For my women’s fiction side project, I travel to Illinois in the mid-1990s through the present. For this reason, my characters are more culturally diverse.
“The most common ancestries of Illinois residents were German, Irish, Polish, English, and Italian,” according to City-Data.com. “There were also significant numbers of Scandinavians, Irish, Lithuanians, Serbs, Eastern European Jews, Ukrainians, Slovaks, Hungarians, Czechs, Greeks, and Dutch. Except for the widely dispersed Germans, most of these ethnic groups lived in and around Chicago.”
For this reason, several characters have German surnames. The heroine hails from a Greek family and has friends who are of Jewish, Scandinavian, Russian, Vietnamese and Hispanic decent. She also has a friend who is mixed race and one who is African-American. All these characters represent a more ethnically diverse world than the one I introduce readers to in my historical fiction.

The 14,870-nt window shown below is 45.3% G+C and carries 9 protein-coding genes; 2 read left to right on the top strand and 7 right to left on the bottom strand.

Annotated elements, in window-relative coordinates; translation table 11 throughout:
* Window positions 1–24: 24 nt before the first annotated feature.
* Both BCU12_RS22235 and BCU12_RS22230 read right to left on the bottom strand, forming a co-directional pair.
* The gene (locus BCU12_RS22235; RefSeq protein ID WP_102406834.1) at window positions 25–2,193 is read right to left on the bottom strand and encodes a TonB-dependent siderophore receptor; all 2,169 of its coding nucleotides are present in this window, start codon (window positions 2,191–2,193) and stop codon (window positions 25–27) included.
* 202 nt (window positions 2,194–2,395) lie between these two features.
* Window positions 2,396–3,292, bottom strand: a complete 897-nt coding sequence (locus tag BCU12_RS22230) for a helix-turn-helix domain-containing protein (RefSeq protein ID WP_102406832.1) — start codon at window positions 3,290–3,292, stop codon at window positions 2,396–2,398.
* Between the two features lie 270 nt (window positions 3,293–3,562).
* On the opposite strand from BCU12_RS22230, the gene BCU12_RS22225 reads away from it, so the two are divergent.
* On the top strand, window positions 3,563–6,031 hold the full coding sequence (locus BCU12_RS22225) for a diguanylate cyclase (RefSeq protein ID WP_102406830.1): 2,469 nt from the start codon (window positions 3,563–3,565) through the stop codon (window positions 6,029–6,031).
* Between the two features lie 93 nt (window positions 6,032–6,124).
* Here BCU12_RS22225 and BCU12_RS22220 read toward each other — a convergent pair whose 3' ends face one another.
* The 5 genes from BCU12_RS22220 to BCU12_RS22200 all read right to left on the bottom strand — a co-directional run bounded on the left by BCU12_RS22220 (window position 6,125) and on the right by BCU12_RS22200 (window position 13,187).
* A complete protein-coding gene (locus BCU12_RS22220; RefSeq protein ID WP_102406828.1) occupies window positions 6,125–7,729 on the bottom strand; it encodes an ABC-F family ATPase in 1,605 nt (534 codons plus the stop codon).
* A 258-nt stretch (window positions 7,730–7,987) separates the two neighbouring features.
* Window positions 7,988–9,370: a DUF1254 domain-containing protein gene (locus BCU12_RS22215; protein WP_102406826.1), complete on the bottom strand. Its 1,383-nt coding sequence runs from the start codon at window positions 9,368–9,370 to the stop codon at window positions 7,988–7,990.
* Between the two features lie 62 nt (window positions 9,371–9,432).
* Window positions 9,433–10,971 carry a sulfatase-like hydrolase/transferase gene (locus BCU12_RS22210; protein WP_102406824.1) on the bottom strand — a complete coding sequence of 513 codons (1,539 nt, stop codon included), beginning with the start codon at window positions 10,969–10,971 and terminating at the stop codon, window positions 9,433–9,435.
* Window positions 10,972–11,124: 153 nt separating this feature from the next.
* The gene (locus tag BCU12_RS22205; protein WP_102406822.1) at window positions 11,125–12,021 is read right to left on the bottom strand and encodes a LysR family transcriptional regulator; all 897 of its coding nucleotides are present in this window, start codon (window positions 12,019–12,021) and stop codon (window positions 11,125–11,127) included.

To find appropriate surnames, I conducted a web search for “(ethnic group) common surnames in the United States.” For random classmates, co-workers, neighbors and others, I conducted a search for the most common surnames in the United States.
First Names Appropriate in Space and Time
Capturing the right first name is equally as important as an ethically appropriate surname. First names must make sense in the era and location the character is living. Here are the five methods I used to ensure my characters’ names fit.
Names I Love